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West Valley officials seeking a Bangerter Highway pedestrian overpass were told Friday their funding request will be treated like any other.

Utah Department of Transportation Executive Director Tom Warne essentially told City Manager John Patterson and his entourage to take a number and wait until it's called - which won't be for at least five years.Warne, however, did suggest that officials and residents attend the Feb. 7 meeting of the state Transportation Commission and ask for help in building an overpass at the Bangerter's intersection with 3100 South, where 15-year-old Chad Riding was killed in a hit-and-run accident earlier this month.

And Warne promised to have UDOT staffers review the accident record of the intersection to see if it could be moved higher on the priority list for funding through UDOT's $1.25-million annual road hazard-elimination program.

"I kind of feel discouraged because it might take longer than I feel it should" to get a $500,000 overpass, said Shirley Alfred, who lives near the intersection and helped formed Communities Hoping to Avoid Deaths, or C.H.A.D. "We're not going to give up."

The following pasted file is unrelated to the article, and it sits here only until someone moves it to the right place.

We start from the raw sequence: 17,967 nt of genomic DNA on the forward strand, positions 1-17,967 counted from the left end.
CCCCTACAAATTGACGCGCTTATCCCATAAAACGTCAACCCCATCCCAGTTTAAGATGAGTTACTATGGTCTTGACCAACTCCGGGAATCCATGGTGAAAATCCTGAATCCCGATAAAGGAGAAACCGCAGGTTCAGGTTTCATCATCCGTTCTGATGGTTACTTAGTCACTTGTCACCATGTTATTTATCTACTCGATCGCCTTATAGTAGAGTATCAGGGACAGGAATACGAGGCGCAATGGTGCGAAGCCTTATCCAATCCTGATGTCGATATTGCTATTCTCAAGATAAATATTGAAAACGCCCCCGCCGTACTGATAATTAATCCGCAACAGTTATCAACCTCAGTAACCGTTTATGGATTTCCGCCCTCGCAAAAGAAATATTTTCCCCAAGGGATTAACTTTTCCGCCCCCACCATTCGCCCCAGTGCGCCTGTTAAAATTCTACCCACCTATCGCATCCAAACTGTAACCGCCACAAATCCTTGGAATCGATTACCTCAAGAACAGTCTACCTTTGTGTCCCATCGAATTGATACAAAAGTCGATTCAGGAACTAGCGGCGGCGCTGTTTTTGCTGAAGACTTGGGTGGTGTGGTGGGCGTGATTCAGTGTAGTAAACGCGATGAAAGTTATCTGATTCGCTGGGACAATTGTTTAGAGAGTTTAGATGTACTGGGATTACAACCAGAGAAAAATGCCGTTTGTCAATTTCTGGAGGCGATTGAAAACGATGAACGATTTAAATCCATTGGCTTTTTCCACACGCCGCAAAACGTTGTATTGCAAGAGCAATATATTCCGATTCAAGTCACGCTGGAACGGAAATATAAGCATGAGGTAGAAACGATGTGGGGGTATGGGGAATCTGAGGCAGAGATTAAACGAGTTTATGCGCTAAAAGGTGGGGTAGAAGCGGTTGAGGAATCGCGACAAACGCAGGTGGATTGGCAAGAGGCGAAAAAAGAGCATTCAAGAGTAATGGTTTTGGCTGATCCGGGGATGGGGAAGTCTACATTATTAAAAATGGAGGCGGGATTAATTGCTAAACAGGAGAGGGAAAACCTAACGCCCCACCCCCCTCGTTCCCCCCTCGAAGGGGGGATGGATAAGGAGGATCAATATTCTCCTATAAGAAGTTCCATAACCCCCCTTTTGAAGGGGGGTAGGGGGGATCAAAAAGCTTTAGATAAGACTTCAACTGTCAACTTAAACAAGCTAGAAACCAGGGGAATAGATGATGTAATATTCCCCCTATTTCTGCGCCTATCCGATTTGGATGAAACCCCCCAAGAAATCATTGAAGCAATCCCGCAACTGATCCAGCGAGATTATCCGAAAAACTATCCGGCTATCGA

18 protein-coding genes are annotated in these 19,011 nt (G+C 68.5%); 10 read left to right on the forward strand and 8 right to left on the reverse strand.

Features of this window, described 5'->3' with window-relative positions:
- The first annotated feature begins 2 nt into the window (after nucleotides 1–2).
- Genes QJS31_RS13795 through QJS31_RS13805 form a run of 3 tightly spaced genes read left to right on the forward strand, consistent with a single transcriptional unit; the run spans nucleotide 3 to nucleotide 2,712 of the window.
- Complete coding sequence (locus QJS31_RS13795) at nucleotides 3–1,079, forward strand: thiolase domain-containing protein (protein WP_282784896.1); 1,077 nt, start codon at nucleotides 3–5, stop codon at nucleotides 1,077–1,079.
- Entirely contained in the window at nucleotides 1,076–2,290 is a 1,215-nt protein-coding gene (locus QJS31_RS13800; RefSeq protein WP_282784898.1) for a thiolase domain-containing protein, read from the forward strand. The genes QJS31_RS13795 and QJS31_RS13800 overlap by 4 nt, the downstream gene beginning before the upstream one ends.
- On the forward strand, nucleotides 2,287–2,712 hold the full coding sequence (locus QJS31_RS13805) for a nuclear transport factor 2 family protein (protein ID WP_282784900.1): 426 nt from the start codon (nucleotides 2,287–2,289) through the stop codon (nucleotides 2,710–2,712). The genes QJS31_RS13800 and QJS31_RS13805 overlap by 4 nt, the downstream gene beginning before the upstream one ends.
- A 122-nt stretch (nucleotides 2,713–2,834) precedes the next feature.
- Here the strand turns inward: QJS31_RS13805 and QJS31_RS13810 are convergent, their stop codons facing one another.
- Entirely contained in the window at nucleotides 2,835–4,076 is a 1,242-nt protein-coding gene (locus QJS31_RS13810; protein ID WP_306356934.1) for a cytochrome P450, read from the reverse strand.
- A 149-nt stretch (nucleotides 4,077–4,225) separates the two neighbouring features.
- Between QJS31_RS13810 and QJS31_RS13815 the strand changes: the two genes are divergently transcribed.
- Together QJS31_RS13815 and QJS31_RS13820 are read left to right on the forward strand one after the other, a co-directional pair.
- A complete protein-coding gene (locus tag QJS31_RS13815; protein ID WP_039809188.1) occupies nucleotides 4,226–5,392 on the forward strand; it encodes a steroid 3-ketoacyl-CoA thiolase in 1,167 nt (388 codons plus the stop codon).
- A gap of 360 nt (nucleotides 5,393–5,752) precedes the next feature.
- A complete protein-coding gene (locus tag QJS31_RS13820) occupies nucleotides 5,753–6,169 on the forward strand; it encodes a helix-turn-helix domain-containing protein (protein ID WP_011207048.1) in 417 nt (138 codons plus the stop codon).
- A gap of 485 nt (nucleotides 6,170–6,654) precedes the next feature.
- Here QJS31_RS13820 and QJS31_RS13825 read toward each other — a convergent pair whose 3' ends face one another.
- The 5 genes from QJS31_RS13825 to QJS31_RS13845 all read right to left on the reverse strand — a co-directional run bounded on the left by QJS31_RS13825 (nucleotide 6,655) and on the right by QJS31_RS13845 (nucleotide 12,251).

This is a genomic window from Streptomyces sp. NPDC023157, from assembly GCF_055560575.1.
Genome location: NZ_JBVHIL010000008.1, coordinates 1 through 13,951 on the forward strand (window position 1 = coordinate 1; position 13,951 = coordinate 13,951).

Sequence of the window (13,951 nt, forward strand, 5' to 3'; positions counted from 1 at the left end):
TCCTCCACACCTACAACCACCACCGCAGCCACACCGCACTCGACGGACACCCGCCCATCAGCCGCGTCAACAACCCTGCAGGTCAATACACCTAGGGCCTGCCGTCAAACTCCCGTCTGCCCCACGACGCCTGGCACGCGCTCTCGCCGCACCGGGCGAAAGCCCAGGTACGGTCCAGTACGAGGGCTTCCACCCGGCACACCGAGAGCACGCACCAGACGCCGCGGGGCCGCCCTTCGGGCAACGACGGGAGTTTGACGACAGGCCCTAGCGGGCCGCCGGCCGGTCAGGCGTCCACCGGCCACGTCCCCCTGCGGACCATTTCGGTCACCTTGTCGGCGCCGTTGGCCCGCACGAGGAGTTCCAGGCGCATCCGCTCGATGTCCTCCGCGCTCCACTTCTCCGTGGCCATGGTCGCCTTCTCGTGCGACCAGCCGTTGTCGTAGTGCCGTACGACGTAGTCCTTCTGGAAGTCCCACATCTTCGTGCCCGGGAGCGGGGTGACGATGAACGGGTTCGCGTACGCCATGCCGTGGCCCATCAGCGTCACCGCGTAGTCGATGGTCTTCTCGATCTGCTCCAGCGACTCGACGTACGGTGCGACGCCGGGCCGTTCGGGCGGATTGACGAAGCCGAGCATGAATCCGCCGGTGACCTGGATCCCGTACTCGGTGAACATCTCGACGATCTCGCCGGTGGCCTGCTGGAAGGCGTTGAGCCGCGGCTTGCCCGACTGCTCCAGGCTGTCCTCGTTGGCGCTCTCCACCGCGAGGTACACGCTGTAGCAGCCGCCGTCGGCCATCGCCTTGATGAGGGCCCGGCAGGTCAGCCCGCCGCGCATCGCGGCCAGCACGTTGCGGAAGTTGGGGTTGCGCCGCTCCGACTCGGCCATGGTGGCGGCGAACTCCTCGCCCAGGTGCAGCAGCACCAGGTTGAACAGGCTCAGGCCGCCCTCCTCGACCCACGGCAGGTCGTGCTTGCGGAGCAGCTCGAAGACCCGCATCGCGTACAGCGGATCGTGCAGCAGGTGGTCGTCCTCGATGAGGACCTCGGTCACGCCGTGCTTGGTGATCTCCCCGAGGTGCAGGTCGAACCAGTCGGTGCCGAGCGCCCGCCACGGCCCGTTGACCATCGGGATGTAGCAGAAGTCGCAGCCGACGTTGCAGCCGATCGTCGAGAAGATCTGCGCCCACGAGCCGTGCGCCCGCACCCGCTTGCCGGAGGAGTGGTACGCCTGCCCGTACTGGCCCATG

In a press conference held after the closed meeting, Warne said UDOT is concerned about safety at the intersection as it is about every location where the state's 57,000 traffic accidents occur each year. Because the traditional funding sources in the five-year statewide transportation improvement program are committed, Warne said the group discussed other alternatives.

One option is for residents, community groups and businesses to raise money to pay for the overpass. Patterson said a well-known local company will announce Tuesday its intention to contribute to the effort.

The city has been told it has a better chance of getting help from UDOT if it can come up with half the construction cost - $250,000. The city has agreed to pay $100,000.

Patterson said the city will apply for hazard-elimination funds, which are generally awarded based on the number and severity of accidents at a particular location, and only if something can be done to solve the problem.

"We understand the constraints UDOT faces," Patterson said.